Editors’ Note: This article has been updated to reflect a Correction.

The estate of a woman who lived much of her life in Brooklyn, but spent her last years in a Staten Island nursing home, should be administered by Staten Island, its surrogate has ruled, resolving a dispute between the two counties’ public administrators.

Richmond County Surrogate Robert Gigante (See Profile) ruled in Matter of the Estate of Palma Bonora, File No. 2013-1173 on March 20 that the woman’s godson, acting as her legal guardian, had changed her domicile from Brooklyn to Staten Island by moving her from one nursing home to another. As a result, he said, her estate must be administered by the office of Staten Island’s public administrator, Gary Gotlin, and not Brooklyn’s public administrator, Bruce Stein.

Gigante also rejected an order to show cause issued by Brooklyn Surrogate Margarita Lopez Torres purportedly restraining him from taking further action, finding that the Brooklyn Surrogate did not have the authority to restrain him.

The decedent, Palma Bonora, lived in Brooklyn for “many years” before moving to St. Elizabeth Ann’s Health Care and Rehabilitation in 2008, according to the decision.

Between 2004 and 2008, Bonora lived in SS Joachim & Anne Residence, a Brooklyn nursing home. In 2005, her godson, Neil Mauriello, filed a petition in Brooklyn Supreme Court for appointment of a guardian for Bonora’s property under Mental Hygiene Law Article 81, which was granted. In 2006, he moved to be appointed co-guardian of Bonora’s property himself, as well as sole guardian of her person.

This motion was also granted. In November 2006, Mauriello, acting as Bonora’s guardian, had Bonora’s longtime Brooklyn home demolished; the property was eventually sold in 2011. In March 2008 Mauriello had Bonora moved from the Joachim & Anne residence to St. Elizabeth Ann’s on Staten Island. According to an affirmation he submitted to Brooklyn Supreme Court, Joachim & Anne could not provide the level of care that Bonora needed.

After her death last July, the public administrators for both Staten Island and Brooklyn filed petitions to administer the estate. Gotlin filed his petition in November, Stein filed his in December. Both Gigante and Lopez Torres issued letters of administration to their respective counties’ public administrators.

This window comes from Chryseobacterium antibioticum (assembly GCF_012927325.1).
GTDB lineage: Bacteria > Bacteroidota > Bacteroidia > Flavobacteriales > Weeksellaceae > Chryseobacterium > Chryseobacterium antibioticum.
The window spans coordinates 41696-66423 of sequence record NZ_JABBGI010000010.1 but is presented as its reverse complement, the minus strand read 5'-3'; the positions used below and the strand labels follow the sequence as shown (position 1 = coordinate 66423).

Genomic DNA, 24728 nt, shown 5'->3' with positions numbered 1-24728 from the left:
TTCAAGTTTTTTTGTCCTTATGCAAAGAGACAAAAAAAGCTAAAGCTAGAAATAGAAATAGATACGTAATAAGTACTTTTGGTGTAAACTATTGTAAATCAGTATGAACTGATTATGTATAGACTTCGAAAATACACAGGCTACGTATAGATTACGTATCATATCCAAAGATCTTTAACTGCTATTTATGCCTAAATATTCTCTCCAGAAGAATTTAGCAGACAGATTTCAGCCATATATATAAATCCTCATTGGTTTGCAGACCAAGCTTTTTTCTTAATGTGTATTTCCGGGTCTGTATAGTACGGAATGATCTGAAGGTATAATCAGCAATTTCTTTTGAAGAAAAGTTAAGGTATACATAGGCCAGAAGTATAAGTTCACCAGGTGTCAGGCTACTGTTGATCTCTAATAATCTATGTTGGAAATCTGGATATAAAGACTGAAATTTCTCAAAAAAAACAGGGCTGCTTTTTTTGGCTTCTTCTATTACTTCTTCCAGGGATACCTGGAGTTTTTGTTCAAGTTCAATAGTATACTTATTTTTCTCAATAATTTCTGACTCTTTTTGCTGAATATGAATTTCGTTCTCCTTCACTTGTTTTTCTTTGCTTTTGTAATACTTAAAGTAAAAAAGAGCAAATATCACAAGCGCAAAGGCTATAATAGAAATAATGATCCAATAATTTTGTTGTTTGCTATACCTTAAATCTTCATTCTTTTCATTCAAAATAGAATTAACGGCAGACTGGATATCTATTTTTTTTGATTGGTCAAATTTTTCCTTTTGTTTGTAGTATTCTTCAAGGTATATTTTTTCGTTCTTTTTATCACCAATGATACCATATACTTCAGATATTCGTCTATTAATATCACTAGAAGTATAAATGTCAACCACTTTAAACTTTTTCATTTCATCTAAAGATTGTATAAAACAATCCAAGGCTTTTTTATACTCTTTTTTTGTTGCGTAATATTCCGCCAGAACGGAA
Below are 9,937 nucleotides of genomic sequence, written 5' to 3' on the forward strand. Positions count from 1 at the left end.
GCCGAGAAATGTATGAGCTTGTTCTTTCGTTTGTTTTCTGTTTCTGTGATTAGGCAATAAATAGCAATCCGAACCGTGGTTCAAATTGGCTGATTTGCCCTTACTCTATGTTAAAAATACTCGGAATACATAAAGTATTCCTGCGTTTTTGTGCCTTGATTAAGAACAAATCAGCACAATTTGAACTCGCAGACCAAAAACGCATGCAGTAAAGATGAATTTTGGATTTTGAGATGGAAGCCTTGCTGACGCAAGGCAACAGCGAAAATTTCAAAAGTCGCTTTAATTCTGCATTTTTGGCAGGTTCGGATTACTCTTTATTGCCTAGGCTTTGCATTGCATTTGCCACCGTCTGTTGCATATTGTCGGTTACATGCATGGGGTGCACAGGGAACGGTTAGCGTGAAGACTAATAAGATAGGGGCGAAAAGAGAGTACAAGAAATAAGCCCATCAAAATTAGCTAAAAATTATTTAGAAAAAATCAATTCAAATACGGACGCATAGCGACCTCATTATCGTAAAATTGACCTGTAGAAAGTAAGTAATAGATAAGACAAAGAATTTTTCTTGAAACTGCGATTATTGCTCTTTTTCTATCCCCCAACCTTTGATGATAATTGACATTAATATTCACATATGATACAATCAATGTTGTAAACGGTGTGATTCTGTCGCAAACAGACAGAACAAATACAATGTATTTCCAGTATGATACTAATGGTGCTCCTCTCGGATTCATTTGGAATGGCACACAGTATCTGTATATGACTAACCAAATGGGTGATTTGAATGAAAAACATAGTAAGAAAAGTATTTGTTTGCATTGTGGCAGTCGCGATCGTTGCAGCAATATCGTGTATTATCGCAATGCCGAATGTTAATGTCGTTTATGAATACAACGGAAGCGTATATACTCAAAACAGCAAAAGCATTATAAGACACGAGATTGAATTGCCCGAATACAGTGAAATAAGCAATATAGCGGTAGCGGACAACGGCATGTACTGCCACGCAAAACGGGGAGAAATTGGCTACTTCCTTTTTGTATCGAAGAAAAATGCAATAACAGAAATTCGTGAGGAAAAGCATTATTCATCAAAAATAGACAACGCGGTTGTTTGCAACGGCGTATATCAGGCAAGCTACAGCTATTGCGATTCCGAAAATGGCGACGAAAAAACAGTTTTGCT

Stein filed a motion to intervene in the Staten Island case objecting to the letters of administration there, arguing that they interfered with his duties to administer the estate in Brooklyn. He also argued that there were questions of law and fact as to whether Bonora was domiciled in Brooklyn or Staten Island.

Gotlin opposed the motion, arguing there were no issues of fact and that Stein had no interest in the case, nor any authority to act outside of Brooklyn.

Both parties stipulated that Gigante should resolve the dispute because the petition was filed first in Staten Island.

Stein argued that Bonora was never domiciled in Staten Island because she lacked the mental capacity to change her domicile when she moved. Gotlin did not dispute that she lacked the mental capacity, but argued that Mauriello had the power to change her domicile as her guardian. He cited the Appellate Division, Third Department’s 1977 decision in Gibbs v. Berger, 59 AD2d 282, which held that “a conservator, who is a close and appropriate relative with natural instincts of acting in the best behalf of an incompetent, may, without court order, change the incompetent’s domicile if done in good faith and in the best interests of the conservatee.”

Stein countered that Gibbs did not involve a guardian appointed under Mental Hygiene Law Article 81. That law, he argued, allows a guardian to change an incompetent person’s abode, but not domicile.

Gigante wrote that, according to the case law, there is no clear rule about whether a guardian can change an incompetent person’s domicile. Instead, he wrote, that question turns on the specific facts of each case.

The facts in Bonora’s case, he wrote, showed that her domicile had indeed moved to Staten Island.

“The undisputed facts show that Mauriello acted in the decedent’s best interest by transferring her to a facility in Richmond County that could provide the proper extensive care that she required,” he wrote.

“The decedent’s uninterrupted residence in a facility that provided the high level of care she required established her ongoing relationship with Richmond County, with no plan or likelihood that the decedent would ever return to Kings County,” he added.

Gigante therefore ruled that the Brooklyn case must be transferred to Staten Island.

He noted that on March 10, Lopez Torres had issued an order to show cause restraining him from taking action in the case. However, he said, “the Kings County Surrogate’s Court has no authority to restrict the letters issued by this Court.”

Richard LaRosa of Passarello & LaRosa represents Gotlin.

Richard Freeman, a partner at Cullen and Dykman, represents Stein.

The attorneys could not be reached for comment.